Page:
Some babies just spit up a lot, and the amount of spit up you see on any given day can be quite variable. My son was a spitter. He would just spew all over everything and everyone all. the. time. I had a receiving blanket draped over me most of the time because a simple burp cloth was by no means even close to enough coverage to protect me from the spit up. If there is visible pain during the spit up then you should look into possible reflux, but otherwise I wouldn't worry about it. Also spit up is common if you have oversupply and/or overactive letdown.

    Don't pump! Pumping just causes your body to make more milk which leads to more pumping which makes more milk and so it goes on and on. I used cold compresses for the pain. I've heard cabbage leaves work too. I also needed to massage the breast in the shower to work out plugs. Sometimes I could get some milk to spray out while I did this, which gave me a little relief. If the pain is very bad or you are having problems with plugged ducts, then you can hand express just enough milk to get comfortable again until the next feed. Give it some time, the engorgement will eventually go away.
    K. Sophia - Mama to my little lactivore, the amazing Mr. X (11/10).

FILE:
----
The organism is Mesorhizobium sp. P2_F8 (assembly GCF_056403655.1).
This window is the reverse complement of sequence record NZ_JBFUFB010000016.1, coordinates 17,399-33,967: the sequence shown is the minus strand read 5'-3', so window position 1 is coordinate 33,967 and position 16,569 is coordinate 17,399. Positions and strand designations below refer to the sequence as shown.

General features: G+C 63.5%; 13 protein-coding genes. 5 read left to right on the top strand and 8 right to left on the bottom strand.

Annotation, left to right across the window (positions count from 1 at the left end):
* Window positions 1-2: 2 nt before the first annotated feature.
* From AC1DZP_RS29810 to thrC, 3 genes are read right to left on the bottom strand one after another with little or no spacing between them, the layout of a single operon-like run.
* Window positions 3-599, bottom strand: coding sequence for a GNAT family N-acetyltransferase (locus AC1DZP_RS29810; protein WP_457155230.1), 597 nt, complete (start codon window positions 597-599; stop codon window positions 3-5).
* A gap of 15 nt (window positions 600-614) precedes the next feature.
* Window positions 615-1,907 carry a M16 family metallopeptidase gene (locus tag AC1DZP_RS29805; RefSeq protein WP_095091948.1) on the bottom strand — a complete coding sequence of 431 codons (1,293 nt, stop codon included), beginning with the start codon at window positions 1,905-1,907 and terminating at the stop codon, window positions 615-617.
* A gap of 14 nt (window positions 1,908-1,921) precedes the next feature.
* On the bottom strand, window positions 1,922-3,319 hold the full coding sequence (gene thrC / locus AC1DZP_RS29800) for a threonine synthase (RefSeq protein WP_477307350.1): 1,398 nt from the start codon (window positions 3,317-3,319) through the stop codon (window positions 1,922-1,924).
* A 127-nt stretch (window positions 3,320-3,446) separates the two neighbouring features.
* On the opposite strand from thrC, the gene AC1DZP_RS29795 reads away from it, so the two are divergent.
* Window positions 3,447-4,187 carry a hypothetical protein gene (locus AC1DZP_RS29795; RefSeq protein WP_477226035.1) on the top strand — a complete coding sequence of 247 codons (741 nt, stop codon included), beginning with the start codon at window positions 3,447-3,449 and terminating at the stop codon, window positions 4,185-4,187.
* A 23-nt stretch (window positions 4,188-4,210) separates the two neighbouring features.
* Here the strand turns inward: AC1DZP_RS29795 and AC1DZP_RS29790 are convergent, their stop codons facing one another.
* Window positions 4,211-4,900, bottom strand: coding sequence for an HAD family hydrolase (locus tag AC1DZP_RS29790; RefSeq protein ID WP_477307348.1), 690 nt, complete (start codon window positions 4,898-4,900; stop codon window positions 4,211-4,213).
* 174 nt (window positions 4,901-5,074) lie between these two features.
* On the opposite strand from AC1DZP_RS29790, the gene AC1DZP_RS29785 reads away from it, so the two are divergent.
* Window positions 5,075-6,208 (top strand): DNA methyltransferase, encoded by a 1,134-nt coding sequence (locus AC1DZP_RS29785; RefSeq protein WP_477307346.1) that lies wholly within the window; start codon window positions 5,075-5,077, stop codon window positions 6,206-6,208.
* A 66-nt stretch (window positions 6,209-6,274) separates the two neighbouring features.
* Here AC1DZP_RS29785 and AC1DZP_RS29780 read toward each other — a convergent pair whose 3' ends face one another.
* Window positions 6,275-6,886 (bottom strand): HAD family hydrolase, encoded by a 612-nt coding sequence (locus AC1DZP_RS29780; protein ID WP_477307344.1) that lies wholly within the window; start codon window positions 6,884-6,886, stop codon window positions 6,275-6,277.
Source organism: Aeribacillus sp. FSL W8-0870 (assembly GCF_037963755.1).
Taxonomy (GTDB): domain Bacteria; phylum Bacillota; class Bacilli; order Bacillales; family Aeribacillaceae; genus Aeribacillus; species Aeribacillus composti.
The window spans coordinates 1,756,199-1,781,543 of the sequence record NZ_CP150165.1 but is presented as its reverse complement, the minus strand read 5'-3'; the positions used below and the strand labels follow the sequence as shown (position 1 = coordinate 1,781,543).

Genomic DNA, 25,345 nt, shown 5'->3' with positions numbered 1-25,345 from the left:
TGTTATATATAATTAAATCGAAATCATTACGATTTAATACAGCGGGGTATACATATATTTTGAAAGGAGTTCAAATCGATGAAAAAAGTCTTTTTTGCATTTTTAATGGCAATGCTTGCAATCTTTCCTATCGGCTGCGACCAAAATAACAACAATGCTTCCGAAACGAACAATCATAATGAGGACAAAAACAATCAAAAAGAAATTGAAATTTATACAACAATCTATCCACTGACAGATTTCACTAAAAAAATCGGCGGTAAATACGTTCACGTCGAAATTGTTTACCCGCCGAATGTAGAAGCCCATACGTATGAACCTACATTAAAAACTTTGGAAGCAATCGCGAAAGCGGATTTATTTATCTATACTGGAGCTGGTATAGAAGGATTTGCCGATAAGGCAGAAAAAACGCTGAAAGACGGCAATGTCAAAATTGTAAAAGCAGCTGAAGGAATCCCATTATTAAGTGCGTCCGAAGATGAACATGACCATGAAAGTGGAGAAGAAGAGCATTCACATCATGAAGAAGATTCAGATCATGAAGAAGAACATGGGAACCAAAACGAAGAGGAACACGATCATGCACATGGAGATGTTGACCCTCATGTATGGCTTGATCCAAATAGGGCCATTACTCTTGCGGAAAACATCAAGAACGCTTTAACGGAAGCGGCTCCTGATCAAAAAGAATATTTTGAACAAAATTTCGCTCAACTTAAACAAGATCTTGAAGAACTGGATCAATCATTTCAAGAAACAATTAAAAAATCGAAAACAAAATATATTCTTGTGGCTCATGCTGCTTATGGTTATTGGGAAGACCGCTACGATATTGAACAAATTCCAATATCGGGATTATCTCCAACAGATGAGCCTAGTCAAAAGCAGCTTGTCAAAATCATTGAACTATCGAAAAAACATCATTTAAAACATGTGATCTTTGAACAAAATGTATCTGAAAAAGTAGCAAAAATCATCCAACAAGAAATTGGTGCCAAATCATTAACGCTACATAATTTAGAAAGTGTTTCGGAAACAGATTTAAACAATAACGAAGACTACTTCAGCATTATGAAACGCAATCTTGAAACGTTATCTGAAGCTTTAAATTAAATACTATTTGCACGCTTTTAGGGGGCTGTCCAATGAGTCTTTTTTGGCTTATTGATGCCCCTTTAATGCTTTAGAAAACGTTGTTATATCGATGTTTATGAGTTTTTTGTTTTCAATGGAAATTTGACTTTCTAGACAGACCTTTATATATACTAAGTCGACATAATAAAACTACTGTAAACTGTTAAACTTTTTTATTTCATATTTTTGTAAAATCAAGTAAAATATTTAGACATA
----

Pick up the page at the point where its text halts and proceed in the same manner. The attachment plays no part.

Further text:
3. #3
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    Jun 2012
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    Montana
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    Default Re: Spit up

    Thank you very much. Somedays I feel I should have blankets instead of rags. I do notice that when she spits up right after she is done nursing, she is super upset and a bit uncomfortable. Then after a bit she will calm down and is happy. I call her the happy spit up baby cause in between feedings and during diaper changes, she will be all smiles. They aren't gas smiles, they are spit up smiles because she will spit up after she smiles and doesn't seem uncomfortable. Only when she spits up right after she nurses she seems uncomfortable. Would that be along the lines of reflux?